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Bunny Grooming

Updated: Mar 12, 2023

All you need to know about Rabbit Grooming.

Photo by Helena Lopes:

Grooming your rabbit really does depend on its breed, its coat, and how often your bunny grooms itself. That doesn't mean you need to go about it on your own.

Current List of Bunny Savvy Groomers (Illinois)

Nail Trims

All bunnies need their nails trimmed, but it can be a delicate procedure. We recommend this as a two-person job. One person holds the bunny, while the other person trims the nails. The best position to hold the rabbit is in the C Shape. Hold the bunny so that their feet are sticking out, their back is to your stomach, and make sure you support their bum.

Every nail has a quick that you don't want to nip. So make sure you use a flashlight to shine onto the nail to see where it is, especially if they have black or dark nails. When in doubt, just clip the tips.

Nail trims should happen every two-three months on average, depending on how fast your rabbit's nails grow. If it's just too much for you, don't worry; most vets will do it as an add-on during your bunny's wellness visit. Average cost is $10.

SHort Coats

If your rabbit has a short coat, you probably won't need to do a full groom. You can use a slicker brush to lightly comb out any undercoat during molting season, but most likely, your best attack will just be to lightly pet your bun often. Put some coconut oil (a very small amount) on your hands and rub them together. Then pet, and the loose fur will come off as you pet.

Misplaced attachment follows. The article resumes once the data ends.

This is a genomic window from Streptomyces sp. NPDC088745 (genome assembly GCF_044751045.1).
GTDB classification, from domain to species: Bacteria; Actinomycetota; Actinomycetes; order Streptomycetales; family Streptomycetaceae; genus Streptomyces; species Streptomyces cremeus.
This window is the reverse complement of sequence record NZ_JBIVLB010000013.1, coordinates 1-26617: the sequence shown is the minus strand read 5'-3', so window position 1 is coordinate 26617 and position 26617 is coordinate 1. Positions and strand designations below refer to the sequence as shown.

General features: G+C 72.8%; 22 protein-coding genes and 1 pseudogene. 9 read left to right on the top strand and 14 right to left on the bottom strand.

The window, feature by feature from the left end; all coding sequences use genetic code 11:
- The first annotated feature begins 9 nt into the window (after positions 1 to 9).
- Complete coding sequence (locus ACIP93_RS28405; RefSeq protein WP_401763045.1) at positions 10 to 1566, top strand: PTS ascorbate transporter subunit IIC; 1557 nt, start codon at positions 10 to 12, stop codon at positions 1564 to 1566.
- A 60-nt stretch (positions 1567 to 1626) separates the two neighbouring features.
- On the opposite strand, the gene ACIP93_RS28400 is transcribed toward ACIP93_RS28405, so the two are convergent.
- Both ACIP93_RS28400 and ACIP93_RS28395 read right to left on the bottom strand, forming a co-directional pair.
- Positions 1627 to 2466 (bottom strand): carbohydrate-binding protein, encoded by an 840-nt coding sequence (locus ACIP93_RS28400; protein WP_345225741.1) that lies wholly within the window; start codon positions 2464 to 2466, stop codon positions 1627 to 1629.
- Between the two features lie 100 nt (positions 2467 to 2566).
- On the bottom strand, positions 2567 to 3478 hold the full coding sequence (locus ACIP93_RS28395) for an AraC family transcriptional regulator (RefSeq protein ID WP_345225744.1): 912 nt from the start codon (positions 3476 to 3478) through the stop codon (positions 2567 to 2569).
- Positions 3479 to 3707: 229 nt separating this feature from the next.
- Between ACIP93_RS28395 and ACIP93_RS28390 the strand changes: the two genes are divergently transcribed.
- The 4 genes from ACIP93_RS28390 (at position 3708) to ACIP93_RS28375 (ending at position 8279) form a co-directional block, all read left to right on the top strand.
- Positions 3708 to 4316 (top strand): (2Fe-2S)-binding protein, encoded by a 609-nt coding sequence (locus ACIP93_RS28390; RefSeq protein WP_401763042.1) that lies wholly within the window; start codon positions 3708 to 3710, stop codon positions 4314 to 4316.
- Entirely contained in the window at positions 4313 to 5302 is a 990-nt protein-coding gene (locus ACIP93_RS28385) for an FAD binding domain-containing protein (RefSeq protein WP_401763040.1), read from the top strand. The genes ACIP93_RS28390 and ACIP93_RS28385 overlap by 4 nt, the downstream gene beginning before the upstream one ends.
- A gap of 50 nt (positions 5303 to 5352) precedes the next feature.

Some short-haired lops have mats under their chins and under their rump. These can be combed out with some corn starch and a comb with rolling tines.

Long Coats

If your bun has a long coat, you are going to need to add grooming to your daily routine. Rabbits like lion heads can get away with weekly grooms, but we recommend you feel your rabbit daily to make sure there aren't any mats developing.

Your best friend will be a comb with rolling tines. Start from the bottom and go up. As you comb out any mats the undercoat will also come off your bunny.

Angoras & Fuzzy Lops

There is no other option; you will have to groom daily, probably two-four hours a day, especially if you keep their coat long. You will probably also have to do a full groom once a week if you don't keep up with your daily grooms. That being said, there are some better coat quality out there and those you might only need to groom twice a week. Keep a close eye on their coat until you understand what works for them.

We recommend shaving down their coat every 3-4 months so that it is more manageable. A shave generally takes about two hours and will require a special animal grooming trimmer blade. When you shave, always place your fingers between the skin and the blades. This will give a nice, even cut around the bunny.

Read more about Angora Grooming

Gland Cleaning

If you notice a stink around your bunny, they might need their glands cleaned, especially if they haven't been spayed/neutered. We recommend taking your bunny to a vet or knowledgeable groomer, and they can show you where the glands are. These glands can sometimes become impacted with fecal matter and can be removed with warm water and q-tips. Most of the time, once cleaned, you won't have to clean it again unless your bunny has a hard time cleaning themselves.

You don't have to do it alone

In short, grooming can be daunting, but there is help. Reach out to your vet or bunny-savvy groomer for more information. If you are a bunny-savvy groomer and want to be added to our list, please email

Current List of Bunny Savvy Groomers (Illinois)

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